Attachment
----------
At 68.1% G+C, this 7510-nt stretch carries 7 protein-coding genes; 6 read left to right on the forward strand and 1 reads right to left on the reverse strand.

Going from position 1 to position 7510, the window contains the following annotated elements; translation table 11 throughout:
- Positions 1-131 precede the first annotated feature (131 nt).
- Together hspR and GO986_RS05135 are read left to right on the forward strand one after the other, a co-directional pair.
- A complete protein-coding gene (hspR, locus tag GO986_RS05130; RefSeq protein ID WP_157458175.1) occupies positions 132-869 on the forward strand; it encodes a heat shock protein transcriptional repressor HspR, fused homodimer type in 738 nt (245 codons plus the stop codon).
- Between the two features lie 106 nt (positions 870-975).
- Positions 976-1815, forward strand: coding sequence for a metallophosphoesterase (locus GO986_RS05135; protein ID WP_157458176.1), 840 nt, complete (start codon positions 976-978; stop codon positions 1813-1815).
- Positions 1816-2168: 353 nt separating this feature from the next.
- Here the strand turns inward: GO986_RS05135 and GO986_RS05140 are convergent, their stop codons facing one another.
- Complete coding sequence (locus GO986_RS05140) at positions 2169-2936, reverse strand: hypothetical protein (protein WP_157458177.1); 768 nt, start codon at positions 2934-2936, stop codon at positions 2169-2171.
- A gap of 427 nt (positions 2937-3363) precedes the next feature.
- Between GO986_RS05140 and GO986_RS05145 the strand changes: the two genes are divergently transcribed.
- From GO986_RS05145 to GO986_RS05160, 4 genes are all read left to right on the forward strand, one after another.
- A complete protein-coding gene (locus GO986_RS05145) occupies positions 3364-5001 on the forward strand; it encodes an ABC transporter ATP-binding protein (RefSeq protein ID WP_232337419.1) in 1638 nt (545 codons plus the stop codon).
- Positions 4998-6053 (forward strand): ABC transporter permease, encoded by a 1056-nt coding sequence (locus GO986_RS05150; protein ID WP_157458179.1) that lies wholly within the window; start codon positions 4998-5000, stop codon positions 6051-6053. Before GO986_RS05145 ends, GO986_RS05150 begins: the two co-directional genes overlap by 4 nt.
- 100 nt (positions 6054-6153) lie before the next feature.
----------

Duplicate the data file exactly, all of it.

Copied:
At 68.1% G+C, this 7510-nt stretch carries 7 protein-coding genes; 6 read left to right on the forward strand and 1 reads right to left on the reverse strand.

Going from position 1 to position 7510, the window contains the following annotated elements; translation table 11 throughout:
- Positions 1-131 precede the first annotated feature (131 nt).
- Together hspR and GO986_RS05135 are read left to right on the forward strand one after the other, a co-directional pair.
- A complete protein-coding gene (hspR, locus tag GO986_RS05130; RefSeq protein ID WP_157458175.1) occupies positions 132-869 on the forward strand; it encodes a heat shock protein transcriptional repressor HspR, fused homodimer type in 738 nt (245 codons plus the stop codon).
- Between the two features lie 106 nt (positions 870-975).
- Positions 976-1815, forward strand: coding sequence for a metallophosphoesterase (locus GO986_RS05135; protein ID WP_157458176.1), 840 nt, complete (start codon positions 976-978; stop codon positions 1813-1815).
- Positions 1816-2168: 353 nt separating this feature from the next.
- Here the strand turns inward: GO986_RS05135 and GO986_RS05140 are convergent, their stop codons facing one another.
- Complete coding sequence (locus GO986_RS05140) at positions 2169-2936, reverse strand: hypothetical protein (protein WP_157458177.1); 768 nt, start codon at positions 2934-2936, stop codon at positions 2169-2171.
- A gap of 427 nt (positions 2937-3363) precedes the next feature.
- Between GO986_RS05140 and GO986_RS05145 the strand changes: the two genes are divergently transcribed.
- From GO986_RS05145 to GO986_RS05160, 4 genes are all read left to right on the forward strand, one after another.
- A complete protein-coding gene (locus GO986_RS05145) occupies positions 3364-5001 on the forward strand; it encodes an ABC transporter ATP-binding protein (RefSeq protein ID WP_232337419.1) in 1638 nt (545 codons plus the stop codon).
- Positions 4998-6053 (forward strand): ABC transporter permease, encoded by a 1056-nt coding sequence (locus GO986_RS05150; protein ID WP_157458179.1) that lies wholly within the window; start codon positions 4998-5000, stop codon positions 6051-6053. Before GO986_RS05145 ends, GO986_RS05150 begins: the two co-directional genes overlap by 4 nt.
- 100 nt (positions 6054-6153) lie before the next feature.